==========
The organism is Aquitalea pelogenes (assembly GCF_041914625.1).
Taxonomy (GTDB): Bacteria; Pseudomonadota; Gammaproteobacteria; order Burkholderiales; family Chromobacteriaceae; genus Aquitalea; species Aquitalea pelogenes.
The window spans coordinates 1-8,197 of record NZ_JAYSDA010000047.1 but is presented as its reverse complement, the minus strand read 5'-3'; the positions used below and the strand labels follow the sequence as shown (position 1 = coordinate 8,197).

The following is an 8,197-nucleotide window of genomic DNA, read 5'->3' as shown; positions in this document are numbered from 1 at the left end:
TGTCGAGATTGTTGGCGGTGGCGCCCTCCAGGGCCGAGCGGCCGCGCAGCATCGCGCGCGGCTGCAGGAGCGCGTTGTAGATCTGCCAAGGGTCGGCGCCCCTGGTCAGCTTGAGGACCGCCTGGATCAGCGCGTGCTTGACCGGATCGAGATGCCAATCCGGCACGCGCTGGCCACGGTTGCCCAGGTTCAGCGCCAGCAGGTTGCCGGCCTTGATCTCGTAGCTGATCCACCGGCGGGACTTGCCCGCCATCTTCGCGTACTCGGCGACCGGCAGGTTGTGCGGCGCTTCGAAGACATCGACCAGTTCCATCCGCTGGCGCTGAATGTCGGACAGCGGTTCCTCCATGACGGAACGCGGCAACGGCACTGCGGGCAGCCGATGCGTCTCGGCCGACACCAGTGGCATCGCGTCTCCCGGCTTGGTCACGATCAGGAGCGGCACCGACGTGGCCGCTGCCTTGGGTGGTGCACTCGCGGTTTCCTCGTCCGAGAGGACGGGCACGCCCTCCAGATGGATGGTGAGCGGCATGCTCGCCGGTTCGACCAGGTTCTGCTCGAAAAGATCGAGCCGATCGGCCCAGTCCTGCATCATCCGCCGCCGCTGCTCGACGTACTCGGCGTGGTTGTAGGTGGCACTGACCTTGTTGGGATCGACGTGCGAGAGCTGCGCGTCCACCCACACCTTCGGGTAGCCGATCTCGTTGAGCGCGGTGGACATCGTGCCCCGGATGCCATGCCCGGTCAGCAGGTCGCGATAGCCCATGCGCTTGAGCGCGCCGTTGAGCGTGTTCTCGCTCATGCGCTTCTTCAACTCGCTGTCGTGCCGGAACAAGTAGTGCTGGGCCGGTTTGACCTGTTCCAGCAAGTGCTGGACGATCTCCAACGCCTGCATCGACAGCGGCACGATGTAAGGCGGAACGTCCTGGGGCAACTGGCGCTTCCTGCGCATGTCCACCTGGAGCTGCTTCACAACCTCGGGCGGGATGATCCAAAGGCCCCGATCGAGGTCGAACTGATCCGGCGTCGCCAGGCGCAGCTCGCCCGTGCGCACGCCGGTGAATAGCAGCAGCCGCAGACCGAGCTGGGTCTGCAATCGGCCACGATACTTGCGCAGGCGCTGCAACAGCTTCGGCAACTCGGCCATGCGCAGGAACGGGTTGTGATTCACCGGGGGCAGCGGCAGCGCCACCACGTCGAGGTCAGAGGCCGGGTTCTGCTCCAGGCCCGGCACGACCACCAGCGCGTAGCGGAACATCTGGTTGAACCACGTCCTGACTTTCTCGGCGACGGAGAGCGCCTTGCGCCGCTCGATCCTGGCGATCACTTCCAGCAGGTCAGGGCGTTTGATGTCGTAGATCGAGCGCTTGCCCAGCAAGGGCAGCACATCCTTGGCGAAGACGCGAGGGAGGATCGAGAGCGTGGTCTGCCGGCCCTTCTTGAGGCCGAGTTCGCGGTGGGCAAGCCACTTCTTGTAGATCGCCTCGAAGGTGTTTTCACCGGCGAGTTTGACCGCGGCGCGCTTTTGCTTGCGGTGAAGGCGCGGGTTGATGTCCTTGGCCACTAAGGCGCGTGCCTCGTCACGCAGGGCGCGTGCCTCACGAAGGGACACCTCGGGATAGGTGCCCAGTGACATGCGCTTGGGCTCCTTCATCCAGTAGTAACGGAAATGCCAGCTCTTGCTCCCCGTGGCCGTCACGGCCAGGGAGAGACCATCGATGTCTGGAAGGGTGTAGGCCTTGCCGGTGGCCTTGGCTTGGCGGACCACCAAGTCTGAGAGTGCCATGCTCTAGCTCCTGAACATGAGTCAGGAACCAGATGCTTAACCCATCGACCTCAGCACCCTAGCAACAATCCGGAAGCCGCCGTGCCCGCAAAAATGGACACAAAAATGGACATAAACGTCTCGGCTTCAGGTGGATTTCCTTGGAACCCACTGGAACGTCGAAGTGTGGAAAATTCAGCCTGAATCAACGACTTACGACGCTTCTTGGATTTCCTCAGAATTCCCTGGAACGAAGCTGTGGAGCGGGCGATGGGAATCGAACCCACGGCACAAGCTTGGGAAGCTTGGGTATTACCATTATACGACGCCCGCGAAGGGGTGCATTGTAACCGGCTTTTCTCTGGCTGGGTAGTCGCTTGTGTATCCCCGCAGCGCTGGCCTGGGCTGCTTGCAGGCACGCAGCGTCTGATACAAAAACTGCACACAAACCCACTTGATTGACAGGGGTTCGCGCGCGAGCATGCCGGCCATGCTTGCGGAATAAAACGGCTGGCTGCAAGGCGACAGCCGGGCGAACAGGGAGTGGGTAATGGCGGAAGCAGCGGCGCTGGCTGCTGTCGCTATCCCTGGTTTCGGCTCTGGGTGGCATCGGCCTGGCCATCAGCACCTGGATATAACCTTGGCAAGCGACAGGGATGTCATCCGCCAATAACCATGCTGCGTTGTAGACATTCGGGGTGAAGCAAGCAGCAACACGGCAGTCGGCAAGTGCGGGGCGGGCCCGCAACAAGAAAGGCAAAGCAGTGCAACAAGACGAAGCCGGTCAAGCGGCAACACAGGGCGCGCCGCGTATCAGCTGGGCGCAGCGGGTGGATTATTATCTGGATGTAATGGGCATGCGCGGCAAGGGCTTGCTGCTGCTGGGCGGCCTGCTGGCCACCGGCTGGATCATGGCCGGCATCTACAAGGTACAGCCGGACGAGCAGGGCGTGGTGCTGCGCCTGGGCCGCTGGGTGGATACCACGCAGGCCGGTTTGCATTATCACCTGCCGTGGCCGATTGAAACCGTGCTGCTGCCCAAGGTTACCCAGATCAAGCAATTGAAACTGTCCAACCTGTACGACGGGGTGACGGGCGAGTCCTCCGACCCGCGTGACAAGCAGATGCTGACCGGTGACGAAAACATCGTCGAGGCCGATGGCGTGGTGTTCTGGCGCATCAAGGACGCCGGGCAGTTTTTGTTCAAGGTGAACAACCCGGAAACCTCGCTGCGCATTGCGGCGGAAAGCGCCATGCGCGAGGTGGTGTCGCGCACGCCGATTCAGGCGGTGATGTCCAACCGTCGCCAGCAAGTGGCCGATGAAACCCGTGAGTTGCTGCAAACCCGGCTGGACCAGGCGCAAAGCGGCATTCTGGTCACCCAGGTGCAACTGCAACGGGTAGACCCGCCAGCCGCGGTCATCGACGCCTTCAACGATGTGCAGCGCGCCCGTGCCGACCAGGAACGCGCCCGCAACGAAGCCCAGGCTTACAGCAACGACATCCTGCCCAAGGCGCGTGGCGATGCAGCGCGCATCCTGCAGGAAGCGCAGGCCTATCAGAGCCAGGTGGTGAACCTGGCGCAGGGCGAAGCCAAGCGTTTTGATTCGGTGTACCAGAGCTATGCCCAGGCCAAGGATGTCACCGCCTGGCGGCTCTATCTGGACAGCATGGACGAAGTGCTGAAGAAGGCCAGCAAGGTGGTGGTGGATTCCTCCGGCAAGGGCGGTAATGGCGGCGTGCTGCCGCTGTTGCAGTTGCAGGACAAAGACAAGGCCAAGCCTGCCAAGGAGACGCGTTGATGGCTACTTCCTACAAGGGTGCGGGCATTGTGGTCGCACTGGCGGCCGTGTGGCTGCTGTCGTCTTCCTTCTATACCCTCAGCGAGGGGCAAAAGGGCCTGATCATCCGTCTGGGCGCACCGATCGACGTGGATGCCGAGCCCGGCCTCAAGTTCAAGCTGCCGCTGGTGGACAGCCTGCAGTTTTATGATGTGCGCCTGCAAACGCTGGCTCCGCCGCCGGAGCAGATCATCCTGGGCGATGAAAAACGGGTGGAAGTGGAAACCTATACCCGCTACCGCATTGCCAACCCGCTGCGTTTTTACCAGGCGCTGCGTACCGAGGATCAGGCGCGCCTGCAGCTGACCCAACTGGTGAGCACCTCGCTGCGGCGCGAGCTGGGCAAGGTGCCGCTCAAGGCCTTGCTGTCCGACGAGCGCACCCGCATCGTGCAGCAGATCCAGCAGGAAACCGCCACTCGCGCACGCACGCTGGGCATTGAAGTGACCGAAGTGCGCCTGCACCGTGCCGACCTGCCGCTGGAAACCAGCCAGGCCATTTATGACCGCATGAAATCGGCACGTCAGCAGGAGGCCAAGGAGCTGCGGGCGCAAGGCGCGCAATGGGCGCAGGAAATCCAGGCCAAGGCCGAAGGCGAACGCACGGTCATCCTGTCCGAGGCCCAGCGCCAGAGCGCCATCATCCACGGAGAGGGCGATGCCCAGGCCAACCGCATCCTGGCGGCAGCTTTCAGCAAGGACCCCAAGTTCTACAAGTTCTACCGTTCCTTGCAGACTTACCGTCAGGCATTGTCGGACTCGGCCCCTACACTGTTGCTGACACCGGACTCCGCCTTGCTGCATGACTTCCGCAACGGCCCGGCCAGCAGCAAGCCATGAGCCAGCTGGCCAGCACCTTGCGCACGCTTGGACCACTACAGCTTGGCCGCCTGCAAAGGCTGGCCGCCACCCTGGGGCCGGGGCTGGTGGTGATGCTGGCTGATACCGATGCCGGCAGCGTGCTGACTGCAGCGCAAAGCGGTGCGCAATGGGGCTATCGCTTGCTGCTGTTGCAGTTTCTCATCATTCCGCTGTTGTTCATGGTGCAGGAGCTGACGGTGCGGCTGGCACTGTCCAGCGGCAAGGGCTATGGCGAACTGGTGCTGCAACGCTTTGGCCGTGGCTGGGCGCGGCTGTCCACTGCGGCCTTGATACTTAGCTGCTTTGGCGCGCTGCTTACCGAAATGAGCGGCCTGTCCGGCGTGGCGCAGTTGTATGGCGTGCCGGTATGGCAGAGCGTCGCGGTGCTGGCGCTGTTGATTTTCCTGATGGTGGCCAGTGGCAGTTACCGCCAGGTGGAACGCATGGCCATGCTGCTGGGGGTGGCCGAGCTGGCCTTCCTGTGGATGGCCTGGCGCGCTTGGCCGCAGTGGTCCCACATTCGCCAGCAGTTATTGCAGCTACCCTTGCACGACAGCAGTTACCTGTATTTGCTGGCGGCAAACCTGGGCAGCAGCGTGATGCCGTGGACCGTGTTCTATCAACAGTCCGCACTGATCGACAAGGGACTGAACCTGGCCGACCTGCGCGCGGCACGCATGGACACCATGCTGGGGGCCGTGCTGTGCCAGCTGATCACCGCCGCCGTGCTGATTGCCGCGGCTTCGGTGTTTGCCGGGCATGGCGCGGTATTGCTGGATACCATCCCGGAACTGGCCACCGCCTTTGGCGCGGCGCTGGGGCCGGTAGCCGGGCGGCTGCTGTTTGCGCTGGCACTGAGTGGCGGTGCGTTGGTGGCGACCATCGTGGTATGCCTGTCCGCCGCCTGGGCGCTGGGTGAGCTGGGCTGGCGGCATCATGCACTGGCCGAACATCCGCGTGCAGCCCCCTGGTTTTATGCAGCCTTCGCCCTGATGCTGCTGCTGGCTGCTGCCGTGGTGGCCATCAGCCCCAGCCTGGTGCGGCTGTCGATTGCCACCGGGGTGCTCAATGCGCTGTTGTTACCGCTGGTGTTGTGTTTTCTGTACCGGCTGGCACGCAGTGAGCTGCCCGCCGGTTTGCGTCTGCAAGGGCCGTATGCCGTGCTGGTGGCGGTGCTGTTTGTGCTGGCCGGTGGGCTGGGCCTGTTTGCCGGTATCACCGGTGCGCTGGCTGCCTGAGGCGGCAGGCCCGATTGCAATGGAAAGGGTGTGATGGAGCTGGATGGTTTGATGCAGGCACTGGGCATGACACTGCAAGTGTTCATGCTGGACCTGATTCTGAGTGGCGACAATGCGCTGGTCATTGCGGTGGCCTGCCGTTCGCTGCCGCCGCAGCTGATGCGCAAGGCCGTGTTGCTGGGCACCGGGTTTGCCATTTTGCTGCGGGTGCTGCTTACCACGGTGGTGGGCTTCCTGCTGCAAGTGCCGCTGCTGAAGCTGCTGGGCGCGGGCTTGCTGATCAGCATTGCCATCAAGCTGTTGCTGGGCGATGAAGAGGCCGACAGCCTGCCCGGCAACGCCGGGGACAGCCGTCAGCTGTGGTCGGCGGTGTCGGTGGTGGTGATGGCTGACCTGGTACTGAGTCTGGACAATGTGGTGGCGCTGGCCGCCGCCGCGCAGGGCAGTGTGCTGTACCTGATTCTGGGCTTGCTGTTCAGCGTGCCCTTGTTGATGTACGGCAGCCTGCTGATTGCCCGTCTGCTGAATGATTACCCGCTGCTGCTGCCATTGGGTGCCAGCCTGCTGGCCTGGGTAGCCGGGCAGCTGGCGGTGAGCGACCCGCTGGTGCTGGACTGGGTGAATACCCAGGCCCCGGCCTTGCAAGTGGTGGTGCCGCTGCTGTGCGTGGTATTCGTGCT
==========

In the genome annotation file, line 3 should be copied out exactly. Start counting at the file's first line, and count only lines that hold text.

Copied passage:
The window spans coordinates 1-8,197 of record NZ_JAYSDA010000047.1 but is presented as its reverse complement, the minus strand read 5'-3'; the positions used below and the strand labels follow the sequence as shown (position 1 = coordinate 8,197).